• Chang et al have found an increased risk of acute coronary syndrome (indicative of coronary atherosclerosis) in patients with retinal arterial occlusions.[2]
  • Giant cell arteritis
    • Giant cell arteritis should be considered in patients older than 65 years, but do not ignore in younger patients.
    • Giant cell arteritis may produce CRAO or ischemic optic neuropathy.
    • Giant cell arteritis needs to be treated to preserve vision in the fellow eye.
  • Hypercoagulable state
  • Collagen vascular disease
  • Oral contraceptives
  • Polycythemia
  • Polyarteritis nodosa
  • Rare causes
  • Consider in younger patients
  • Increased intraocular pressure from glaucoma or prolonged direct pressure to the globe in unconscious patients
  • Hydrostatic arterial occlusion
  • Iatrogenic: With the increasing popularity of cosmetic facial filler injections, Chen et al and Carle et al report that these injections are a cause of retinal artery occlusions. [3, 4]
Contributor Information and Disclosures

Robert H Graham, MD Consultant, Department of Ophthalmology, Mayo Clinic, Scottsdale, Arizona

Robert H Graham, MD is a member of the following medical societies: American Academy of Ophthalmology, Arizona Ophthalmological Society, American Medical Association

Disclosure: Partner received salary from Medscape/WebMD for employment.


Shehab A Ebrahim, MD Assistant Professor, Department of Ophthalmology, Tulane University; Vitreoretinal Surgeon, The Retina Institute, LLC

Shehab A Ebrahim, MD is a member of the following medical societies: American Academy of Ophthalmology, American Medical Association, Association for Research in Vision and Ophthalmology, American Society of Retina Specialists

Disclosure: Nothing to disclose.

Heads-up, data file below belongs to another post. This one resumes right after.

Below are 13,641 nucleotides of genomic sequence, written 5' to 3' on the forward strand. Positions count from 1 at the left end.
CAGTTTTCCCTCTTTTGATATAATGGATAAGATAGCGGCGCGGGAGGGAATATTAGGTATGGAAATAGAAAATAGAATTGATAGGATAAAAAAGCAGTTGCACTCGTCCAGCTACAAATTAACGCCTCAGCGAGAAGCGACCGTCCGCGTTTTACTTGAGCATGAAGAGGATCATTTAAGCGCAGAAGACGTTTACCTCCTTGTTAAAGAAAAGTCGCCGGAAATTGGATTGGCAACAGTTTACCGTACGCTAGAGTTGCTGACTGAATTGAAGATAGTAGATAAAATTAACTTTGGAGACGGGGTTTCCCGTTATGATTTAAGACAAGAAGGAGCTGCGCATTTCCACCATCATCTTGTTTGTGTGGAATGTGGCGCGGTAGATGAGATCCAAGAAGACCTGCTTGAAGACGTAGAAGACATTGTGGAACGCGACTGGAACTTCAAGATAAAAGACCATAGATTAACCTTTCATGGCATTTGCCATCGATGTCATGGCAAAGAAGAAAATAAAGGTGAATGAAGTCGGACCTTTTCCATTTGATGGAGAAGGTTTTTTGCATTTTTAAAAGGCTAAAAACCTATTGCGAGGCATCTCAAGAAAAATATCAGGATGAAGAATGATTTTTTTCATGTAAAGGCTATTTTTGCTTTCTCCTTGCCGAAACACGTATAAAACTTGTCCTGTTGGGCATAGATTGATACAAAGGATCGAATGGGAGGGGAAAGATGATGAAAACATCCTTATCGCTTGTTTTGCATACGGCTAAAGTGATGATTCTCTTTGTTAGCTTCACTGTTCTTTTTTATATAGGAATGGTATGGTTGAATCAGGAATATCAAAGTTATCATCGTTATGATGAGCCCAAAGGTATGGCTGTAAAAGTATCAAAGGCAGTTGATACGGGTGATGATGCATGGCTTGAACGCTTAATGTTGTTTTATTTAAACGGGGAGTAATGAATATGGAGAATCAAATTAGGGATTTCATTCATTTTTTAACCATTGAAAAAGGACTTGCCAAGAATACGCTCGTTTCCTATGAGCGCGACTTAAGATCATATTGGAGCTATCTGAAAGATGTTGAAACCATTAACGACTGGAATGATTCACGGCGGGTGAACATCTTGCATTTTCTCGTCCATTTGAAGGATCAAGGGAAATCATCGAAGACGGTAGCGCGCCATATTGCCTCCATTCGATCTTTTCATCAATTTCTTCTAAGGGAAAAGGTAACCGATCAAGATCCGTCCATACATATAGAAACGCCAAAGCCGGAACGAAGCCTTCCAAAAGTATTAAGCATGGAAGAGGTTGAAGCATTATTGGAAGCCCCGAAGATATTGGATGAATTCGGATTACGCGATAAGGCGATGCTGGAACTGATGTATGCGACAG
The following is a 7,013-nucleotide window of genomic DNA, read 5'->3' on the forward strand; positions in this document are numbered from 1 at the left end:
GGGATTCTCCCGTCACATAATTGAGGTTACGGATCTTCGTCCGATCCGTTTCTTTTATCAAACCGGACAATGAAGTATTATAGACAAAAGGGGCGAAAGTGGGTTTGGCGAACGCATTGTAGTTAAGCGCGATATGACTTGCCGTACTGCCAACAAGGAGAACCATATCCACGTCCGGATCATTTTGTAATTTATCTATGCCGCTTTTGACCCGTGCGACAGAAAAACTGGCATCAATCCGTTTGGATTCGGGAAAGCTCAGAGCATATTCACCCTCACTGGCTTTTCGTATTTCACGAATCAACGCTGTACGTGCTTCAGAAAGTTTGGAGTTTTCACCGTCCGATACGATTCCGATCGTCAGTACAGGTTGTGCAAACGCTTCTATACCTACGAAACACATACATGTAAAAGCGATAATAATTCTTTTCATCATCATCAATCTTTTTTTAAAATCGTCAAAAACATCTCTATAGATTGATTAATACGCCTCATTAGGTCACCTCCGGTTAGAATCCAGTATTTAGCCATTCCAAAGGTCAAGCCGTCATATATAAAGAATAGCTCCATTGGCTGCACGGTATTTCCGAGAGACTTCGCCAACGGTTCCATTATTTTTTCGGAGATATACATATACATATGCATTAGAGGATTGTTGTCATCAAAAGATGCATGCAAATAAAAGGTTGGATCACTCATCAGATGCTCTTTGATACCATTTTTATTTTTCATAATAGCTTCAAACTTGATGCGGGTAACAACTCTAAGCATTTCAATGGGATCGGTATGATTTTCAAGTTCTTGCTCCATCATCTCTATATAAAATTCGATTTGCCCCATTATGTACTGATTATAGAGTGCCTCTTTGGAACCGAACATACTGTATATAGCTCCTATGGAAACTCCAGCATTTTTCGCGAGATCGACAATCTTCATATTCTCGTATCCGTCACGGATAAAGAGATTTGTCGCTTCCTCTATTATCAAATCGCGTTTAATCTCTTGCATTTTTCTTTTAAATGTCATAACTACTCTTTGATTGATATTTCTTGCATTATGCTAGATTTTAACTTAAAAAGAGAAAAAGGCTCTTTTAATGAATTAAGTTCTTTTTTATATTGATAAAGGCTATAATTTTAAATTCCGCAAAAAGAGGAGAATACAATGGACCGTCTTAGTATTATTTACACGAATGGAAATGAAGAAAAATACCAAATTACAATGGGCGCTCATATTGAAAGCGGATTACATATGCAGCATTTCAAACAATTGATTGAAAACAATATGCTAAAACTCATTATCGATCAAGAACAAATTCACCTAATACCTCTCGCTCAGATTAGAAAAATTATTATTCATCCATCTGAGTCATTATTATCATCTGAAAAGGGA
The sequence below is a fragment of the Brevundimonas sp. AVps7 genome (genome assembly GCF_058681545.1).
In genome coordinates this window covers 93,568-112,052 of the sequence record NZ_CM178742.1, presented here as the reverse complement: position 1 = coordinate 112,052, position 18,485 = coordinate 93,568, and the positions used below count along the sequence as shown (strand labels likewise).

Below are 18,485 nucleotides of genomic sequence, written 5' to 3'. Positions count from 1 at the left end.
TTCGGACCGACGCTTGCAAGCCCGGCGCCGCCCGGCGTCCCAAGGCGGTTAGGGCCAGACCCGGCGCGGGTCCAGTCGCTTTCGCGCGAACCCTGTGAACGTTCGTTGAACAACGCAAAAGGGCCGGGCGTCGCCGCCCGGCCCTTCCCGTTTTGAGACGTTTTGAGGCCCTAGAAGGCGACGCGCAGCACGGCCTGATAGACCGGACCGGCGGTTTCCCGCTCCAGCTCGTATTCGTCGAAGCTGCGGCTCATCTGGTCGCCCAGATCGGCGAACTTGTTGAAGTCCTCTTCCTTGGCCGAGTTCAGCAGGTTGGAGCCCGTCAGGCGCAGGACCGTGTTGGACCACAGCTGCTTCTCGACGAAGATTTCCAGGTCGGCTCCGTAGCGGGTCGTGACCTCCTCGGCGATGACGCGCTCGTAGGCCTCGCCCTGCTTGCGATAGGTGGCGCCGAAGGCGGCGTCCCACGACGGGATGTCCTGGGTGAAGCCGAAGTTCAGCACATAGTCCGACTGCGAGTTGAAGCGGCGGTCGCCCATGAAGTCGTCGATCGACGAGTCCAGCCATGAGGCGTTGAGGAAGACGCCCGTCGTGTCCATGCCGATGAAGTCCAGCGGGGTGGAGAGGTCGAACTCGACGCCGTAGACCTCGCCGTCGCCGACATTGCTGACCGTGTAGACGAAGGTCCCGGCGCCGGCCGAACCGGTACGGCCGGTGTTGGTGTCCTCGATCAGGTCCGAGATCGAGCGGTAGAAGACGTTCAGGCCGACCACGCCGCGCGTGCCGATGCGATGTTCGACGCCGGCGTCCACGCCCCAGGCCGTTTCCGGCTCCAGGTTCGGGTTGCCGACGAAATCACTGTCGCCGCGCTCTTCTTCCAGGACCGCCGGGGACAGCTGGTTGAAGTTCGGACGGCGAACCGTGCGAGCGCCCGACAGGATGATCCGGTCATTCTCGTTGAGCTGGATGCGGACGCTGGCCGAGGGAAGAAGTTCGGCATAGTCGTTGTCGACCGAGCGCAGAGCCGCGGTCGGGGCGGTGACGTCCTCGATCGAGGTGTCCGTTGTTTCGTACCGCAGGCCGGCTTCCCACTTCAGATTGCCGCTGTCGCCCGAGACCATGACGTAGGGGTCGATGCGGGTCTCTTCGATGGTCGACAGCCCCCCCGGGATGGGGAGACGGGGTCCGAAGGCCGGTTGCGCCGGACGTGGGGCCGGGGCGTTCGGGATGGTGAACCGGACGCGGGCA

Specialty Editor Board

Francisco Talavera, PharmD, PhD Adjunct Assistant Professor, University of Nebraska Medical Center College of Pharmacy; Editor-in-Chief, Medscape Drug Reference

Disclosure: Received salary from Medscape for employment. for: Medscape.

Steve Charles, MD Director of Charles Retina Institute; Clinical Professor, Department of Ophthalmology, University of Tennessee College of Medicine

Steve Charles, MD is a member of the following medical societies: American Academy of Ophthalmology, American Society of Retina Specialists, Macula Society, Retina Society, Club Jules Gonin

Disclosure: Received royalty and consulting fees for: Alcon Laboratories.

Chief Editor

Hampton Roy, Sr, MD Associate Clinical Professor, Department of Ophthalmology, University of Arkansas for Medical Sciences

Hampton Roy, Sr, MD is a member of the following medical societies: American Academy of Ophthalmology, American College of Surgeons, Pan-American Association of Ophthalmology

Disclosure: Nothing to disclose.

Additional Contributors

V Al Pakalnis, MD, PhD Professor of Ophthalmology, University of South Carolina School of Medicine; Chief of Ophthalmology, Dorn Veterans Affairs Medical Center

V Al Pakalnis, MD, PhD is a member of the following medical societies: American Academy of Ophthalmology, American College of Surgeons, South Carolina Medical Association

Disclosure: Nothing to disclose.


The authors and editors of Medscape Reference gratefully acknowledge the contributions of previous coauthors, Enoch Huang, MD, MPH, and DooHo Brian Kim, BA, to the development and writing of this article.